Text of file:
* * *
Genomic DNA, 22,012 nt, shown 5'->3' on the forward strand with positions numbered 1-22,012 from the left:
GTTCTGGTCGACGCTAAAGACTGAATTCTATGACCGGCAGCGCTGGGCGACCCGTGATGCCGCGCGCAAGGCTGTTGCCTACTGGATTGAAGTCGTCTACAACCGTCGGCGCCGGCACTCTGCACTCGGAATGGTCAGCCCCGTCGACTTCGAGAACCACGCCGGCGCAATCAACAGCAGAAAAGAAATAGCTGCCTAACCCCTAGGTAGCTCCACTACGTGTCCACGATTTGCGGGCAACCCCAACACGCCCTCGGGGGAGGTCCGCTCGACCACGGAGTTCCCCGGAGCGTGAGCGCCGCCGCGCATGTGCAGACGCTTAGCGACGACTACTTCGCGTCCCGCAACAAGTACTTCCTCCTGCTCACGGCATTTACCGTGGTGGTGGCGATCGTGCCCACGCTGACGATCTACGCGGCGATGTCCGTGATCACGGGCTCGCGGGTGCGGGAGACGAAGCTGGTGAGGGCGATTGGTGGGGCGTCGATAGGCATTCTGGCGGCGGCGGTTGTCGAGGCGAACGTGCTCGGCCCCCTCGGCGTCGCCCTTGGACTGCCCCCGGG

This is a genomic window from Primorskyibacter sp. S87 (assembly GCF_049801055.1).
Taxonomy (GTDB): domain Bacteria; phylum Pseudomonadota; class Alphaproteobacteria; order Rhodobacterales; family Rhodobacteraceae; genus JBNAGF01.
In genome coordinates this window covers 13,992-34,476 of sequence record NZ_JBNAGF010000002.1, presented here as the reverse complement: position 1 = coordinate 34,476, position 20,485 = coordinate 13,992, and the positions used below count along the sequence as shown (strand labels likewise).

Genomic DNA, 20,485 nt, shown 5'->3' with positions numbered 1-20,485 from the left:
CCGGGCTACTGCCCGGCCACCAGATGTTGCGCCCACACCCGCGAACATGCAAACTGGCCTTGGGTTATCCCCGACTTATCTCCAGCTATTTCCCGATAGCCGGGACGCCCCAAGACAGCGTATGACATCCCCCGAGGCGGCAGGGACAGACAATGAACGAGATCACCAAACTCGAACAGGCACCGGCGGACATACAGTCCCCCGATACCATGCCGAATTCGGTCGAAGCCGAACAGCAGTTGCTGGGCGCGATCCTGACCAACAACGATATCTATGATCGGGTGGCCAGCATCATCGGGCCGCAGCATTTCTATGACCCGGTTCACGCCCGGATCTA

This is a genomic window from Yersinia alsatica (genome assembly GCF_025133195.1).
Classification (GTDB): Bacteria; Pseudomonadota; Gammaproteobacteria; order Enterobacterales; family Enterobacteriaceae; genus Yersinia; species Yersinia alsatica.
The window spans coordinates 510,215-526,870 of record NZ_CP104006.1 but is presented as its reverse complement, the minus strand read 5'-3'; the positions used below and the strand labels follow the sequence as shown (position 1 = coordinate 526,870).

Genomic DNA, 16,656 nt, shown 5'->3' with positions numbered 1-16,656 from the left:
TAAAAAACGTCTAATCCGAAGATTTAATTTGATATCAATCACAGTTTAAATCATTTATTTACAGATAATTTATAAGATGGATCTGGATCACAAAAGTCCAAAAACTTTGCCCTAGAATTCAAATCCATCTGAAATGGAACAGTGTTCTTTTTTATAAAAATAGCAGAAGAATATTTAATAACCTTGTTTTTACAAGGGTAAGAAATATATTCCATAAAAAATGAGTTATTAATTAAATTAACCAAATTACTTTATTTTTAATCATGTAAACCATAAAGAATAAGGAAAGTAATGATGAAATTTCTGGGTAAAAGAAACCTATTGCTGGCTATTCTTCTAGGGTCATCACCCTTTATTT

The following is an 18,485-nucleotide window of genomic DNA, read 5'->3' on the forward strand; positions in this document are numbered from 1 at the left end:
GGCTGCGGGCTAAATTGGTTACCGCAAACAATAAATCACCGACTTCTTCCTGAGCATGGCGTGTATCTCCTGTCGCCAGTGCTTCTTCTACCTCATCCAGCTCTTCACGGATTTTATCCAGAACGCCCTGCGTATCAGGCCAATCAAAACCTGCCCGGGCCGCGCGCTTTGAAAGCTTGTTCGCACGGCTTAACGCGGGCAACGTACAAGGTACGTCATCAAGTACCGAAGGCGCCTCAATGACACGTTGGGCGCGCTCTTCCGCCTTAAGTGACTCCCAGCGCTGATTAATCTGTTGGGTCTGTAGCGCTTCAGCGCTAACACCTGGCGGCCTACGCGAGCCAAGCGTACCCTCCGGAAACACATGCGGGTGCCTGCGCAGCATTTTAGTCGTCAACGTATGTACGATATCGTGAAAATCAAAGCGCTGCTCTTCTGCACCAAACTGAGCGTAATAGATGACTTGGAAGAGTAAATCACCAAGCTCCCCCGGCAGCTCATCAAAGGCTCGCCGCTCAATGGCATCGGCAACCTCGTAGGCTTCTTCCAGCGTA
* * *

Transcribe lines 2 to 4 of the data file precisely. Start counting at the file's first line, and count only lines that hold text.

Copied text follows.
GTTCTGGTCGACGCTAAAGACTGAATTCTATGACCGGCAGCGCTGGGCGACCCGTGATGCCGCGCGCAAGGCTGTTGCCTACTGGATTGAAGTCGTCTACAACCGTCGGCGCCGGCACTCTGCACTCGGAATGGTCAGCCCCGTCGACTTCGAGAACCACGCCGGCGCAATCAACAGCAGAAAAGAAATAGCTGCCTAACCCCTAGGTAGCTCCACTACGTGTCCACGATTTGCGGGCAACCCCAACACGCCCTCGGGGGAGGTCCGCTCGACCACGGAGTTCCCCGGAGCGTGAGCGCCGCCGCGCATGTGCAGACGCTTAGCGACGACTACTTCGCGTCCCGCAACAAGTACTTCCTCCTGCTCACGGCATTTACCGTGGTGGTGGCGATCGTGCCCACGCTGACGATCTACGCGGCGATGTCCGTGATCACGGGCTCGCGGGTGCGGGAGACGAAGCTGGTGAGGGCGATTGGTGGGGCGTCGATAGGCATTCTGGCGGCGGCGGTTGTCGAGGCGAACGTGCTCGGCCCCCTCGGCGTCGCCCTTGGACTGCCCCCGGG

This is a genomic window from Primorskyibacter sp. S87 (assembly GCF_049801055.1).
Taxonomy (GTDB): domain Bacteria; phylum Pseudomonadota; class Alphaproteobacteria; order Rhodobacterales; family Rhodobacteraceae; genus JBNAGF01.